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The State of the Art, Page 20

Iain M. Banks

  Two of them had him on the ground, kicking and struggling. I heard him cry out once as I moved towards them, but I recall no other sound. Whether it was really as silent as I remember it, or whether I was simply concentrating on the sense that yielded the most information, I don’t know. I caught the heels of one of them, and pulled, heaving him out and up, cracking his face against one boot where I’d stuck it out to meet him. I threw him out of the way. The other one was already up. Lines seemed to be bunching up at the side of my vision, and throbbing, making me think about how much time the first one had had to regain his balance if not his knife. I realized I wasn’t doing this the way you were meant to. The one in front of me lunged. I stepped out of the way, turning again. I hit him on the head while I looked back at the first one, who was on his feet, coming forward, but hesitating at the side of the one I’d hit second, who was struggling up against the wall, holding his face; dark blood on pale skin.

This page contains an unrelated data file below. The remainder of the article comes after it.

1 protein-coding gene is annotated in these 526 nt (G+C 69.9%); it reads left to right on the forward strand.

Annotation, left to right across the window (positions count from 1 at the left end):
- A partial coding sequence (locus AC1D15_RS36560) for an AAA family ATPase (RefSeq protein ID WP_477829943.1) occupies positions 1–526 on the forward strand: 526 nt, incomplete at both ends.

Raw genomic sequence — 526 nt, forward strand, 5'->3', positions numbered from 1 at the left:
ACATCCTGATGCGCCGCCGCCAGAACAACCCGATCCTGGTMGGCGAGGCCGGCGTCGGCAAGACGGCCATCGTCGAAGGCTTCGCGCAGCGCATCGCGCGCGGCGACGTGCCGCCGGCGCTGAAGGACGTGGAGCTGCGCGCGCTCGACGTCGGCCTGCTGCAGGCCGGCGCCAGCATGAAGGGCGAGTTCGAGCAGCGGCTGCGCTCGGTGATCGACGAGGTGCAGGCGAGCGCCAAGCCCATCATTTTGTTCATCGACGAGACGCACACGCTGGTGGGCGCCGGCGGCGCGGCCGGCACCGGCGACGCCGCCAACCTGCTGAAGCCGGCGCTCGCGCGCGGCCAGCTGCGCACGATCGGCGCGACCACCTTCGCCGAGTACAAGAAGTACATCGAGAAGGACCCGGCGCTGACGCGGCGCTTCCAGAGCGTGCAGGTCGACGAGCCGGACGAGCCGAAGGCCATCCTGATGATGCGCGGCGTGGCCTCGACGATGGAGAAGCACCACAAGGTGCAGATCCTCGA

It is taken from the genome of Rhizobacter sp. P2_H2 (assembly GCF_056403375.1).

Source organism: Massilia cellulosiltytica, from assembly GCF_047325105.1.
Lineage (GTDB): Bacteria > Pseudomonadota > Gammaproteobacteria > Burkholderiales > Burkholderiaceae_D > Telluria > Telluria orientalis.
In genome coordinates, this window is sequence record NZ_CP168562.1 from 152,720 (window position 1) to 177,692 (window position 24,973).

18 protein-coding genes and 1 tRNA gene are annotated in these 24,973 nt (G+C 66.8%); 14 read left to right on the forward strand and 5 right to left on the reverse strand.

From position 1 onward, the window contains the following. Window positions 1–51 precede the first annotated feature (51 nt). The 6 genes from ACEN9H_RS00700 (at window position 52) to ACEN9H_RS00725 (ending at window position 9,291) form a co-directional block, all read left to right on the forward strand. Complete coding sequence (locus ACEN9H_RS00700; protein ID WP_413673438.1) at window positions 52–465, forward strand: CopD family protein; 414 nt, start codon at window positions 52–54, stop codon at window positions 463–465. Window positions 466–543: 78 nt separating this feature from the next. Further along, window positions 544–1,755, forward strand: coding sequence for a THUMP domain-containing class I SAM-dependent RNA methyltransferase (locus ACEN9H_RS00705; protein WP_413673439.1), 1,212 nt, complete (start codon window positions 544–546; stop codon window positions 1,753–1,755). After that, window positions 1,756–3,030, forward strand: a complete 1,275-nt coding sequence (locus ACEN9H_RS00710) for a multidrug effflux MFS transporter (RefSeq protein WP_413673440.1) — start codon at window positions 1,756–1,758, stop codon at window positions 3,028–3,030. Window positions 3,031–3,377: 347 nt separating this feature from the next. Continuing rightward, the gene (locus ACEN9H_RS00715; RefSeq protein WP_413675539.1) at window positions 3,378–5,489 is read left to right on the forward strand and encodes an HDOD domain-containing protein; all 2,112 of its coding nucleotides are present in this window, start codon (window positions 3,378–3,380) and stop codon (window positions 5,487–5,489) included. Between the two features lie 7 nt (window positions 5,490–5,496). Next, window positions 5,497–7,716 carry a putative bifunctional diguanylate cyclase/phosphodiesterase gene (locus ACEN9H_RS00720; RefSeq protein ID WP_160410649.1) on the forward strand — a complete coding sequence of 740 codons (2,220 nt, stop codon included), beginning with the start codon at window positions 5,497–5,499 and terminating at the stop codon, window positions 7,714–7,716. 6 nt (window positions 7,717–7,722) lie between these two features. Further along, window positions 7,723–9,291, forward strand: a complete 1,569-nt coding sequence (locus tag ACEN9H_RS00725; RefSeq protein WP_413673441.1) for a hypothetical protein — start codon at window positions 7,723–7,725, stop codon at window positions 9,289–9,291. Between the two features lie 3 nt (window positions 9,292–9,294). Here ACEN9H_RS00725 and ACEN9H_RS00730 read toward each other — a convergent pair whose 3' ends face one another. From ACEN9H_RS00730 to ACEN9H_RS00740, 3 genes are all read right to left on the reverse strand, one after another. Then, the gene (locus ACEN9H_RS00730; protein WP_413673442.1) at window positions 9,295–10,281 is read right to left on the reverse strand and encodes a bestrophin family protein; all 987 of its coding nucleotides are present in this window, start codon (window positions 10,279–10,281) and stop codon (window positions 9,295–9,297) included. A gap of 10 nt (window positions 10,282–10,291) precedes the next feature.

They ran, as one, like a school of fish turning.

  Linter was staggering, trying to stand. I caught him and he clutched at me, gripping my arm tightly, breath wheezing. He stumbled and sagged as we got to the red and white light outside the little restaurant. A man with a napkin stuffed in the top of his vest opened the door and looked out at us.

  Linter fell at the doorstep. It was only then I thought of the terminal, and realized that Linter was gripping the top of my coat, where the terminal brooch was. The smells of cooking came out of the open door. The man with the napkin looked cautiously up and down the alley. I tried to prise Linter’s fingers free.

  ‘No,’ he said. ‘No.’